Hot answers tagged

21

Of course you can ask people, and of course you can put up a sign, but this is a UX question, not a . In an interaction design we wouldn't be happy putting up signs, or telling people how to behave: we want an environment that makes the desired behaviour automatic. I can't think of any any way to force this absolutely, but I think we can get pretty close: ...


20

The iPhone 5/5s/se size. There are three key reasons: More people today still own the smaller 4-inch model than the larger models. That's also not likely to change thanks to the lifespan of the iPhone and the recent release of the iPhone se. So unless you are targeting only people with larger phones, best to stick with smaller and scale up, not the ...


8

In general, it's much easier to scale a design up from a smaller screen size to a larger screen size. So I always start with whichever is going to be the smallest device. When you're scaling up, you can always add whitespace and have a balanced design, but you have no such option when scaling down.


5

First, ensure that any data entered by the user is being temporarily saved. It's horrible to go to effort of filling out a long form only to have everything erased because a session timed out or you accidentally left the page. Consider using inline validation and perhaps encouraging statements. They shouldn't be patronizing or too chummy. But showing a ...


5

I suggest you have a look at the article "Icon Classification: Resemblance, Reference, and Arbitrary Icons" by Jacob Nielsen. According to Nielsen, there are three broad categories of icons: resemblance, reference and arbitrary icons. His studies seem to suggest that: Resemblance icons usually have the best usability, though an arbitrary icon can be ...


5

Why not just ask your guests to take off their shoes as they come in? Unlike a sign, it can't be interpreted as being pushy. At least in my experience, I've never felt that someone asking me to take off my shoes is being uptight, and I've never seen or heard of someone being annoyed by being asked to take off their shoes. I don't think I would pick up the ...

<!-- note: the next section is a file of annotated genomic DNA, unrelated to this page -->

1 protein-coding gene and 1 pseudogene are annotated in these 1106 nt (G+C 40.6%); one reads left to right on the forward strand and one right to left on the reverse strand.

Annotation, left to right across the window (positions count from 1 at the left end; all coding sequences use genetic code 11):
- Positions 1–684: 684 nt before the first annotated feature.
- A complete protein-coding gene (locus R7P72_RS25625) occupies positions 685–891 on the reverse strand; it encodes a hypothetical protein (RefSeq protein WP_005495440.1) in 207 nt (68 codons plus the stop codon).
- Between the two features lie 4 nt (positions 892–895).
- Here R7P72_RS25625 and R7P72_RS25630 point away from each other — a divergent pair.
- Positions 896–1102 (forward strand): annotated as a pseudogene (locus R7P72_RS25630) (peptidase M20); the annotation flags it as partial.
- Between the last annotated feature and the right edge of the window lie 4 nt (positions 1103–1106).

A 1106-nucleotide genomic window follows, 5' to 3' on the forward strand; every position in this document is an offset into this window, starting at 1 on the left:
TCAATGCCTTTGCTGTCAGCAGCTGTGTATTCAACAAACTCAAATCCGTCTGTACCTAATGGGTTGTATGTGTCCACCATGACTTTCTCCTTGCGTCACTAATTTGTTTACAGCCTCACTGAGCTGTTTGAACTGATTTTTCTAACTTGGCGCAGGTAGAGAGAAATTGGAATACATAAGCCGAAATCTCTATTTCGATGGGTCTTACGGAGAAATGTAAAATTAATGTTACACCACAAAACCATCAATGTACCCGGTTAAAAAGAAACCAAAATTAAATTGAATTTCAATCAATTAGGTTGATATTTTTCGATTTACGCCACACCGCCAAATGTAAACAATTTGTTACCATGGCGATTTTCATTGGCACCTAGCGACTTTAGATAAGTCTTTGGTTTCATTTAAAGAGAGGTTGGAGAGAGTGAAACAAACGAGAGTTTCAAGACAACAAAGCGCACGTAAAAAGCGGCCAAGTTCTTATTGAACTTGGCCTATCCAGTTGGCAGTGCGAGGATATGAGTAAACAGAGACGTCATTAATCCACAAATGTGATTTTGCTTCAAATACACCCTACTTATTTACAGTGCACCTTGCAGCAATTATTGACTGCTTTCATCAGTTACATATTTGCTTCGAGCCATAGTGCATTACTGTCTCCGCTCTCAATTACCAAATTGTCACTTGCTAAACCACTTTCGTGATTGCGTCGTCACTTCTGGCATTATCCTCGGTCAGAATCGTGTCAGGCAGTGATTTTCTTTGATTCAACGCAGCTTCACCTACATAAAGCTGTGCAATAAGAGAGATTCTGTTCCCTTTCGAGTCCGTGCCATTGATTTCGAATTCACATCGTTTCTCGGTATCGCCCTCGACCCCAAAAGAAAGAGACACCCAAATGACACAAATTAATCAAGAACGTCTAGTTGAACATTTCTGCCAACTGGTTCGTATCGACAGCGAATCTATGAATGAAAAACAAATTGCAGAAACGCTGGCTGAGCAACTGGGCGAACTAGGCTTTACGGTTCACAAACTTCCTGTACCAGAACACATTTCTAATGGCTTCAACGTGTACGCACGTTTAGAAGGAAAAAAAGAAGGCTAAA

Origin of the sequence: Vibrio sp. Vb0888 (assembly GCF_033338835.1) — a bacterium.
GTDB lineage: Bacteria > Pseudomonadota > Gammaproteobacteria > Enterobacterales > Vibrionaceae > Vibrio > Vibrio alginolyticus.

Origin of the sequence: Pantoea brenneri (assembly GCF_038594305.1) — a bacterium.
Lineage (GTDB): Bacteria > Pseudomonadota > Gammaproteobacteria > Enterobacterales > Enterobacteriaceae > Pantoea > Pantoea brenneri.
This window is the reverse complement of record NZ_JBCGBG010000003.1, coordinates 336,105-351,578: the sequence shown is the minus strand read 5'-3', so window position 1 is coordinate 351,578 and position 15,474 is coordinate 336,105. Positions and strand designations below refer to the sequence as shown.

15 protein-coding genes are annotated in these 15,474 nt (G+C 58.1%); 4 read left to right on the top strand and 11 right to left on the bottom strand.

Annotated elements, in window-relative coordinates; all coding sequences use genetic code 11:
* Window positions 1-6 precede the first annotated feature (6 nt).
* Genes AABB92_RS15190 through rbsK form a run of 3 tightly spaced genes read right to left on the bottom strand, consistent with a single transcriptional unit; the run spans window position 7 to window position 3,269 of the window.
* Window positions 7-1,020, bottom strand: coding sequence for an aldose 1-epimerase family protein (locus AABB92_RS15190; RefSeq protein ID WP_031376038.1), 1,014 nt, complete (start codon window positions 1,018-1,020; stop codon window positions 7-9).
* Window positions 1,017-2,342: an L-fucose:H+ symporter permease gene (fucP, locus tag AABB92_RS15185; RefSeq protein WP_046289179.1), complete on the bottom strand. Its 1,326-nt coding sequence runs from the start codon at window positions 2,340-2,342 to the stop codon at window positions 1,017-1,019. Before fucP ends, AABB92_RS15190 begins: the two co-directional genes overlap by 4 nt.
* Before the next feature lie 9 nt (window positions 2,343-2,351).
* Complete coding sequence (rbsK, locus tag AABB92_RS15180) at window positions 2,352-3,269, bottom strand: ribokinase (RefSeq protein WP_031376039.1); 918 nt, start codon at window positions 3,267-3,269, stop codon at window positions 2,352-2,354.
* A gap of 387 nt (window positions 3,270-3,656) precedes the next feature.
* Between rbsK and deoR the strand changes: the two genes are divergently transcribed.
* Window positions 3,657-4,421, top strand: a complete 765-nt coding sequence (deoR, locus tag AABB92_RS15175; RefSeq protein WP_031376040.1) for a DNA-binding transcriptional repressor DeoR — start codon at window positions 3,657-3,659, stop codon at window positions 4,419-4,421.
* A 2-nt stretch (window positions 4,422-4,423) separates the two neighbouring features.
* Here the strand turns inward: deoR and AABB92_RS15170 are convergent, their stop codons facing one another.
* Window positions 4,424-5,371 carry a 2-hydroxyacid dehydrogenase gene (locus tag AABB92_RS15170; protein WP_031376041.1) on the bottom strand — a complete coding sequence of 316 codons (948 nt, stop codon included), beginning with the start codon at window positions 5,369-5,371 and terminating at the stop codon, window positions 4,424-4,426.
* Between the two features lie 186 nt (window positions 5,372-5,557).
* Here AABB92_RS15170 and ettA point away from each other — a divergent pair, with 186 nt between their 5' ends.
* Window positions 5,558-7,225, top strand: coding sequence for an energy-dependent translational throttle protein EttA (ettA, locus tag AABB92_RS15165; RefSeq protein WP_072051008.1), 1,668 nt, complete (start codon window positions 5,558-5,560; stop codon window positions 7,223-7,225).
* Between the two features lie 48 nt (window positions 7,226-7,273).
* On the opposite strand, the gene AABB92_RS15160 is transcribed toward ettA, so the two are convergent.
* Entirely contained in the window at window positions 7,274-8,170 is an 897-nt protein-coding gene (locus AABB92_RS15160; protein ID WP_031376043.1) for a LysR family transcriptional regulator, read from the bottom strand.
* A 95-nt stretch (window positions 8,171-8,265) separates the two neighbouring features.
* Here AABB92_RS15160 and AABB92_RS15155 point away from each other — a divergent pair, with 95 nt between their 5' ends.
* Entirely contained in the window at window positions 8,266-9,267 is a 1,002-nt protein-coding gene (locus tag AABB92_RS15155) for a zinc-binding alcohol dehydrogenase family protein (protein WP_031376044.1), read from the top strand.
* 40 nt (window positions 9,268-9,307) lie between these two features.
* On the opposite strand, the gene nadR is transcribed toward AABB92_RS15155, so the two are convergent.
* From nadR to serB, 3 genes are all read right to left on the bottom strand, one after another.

4

Emotional design is a term popularised by Don Norman to explain why "attractive things work better” to address the criticism of his previous book that he was advocating 'usable but ugly' products. 'attractive products trigger our creativity and ultimately expand our mental processes, making us more tolerant of minor difficulties. What he is saying is ...


3

Some recomendations on getting the higher conversion rate with the long forms: Make the labels clear for users. Dont't make them think (a lot), work on the language and tone Group the fields in a logical way. So the users a) focus on some aspect (Address, Contacts, etc.), b) have a rest after filling some set of fields, c) enjoy when some part of ...


3

Additional to Midas answer; Emotional Design is very broad question and there are many sub-category of emotional design. As in appraisal-stimuli theory, the product and concern of the user point leads to appraisal that evokes an emotion. Designing with such a mindset can be described as emotional design or design for emotion. Designers need to block ...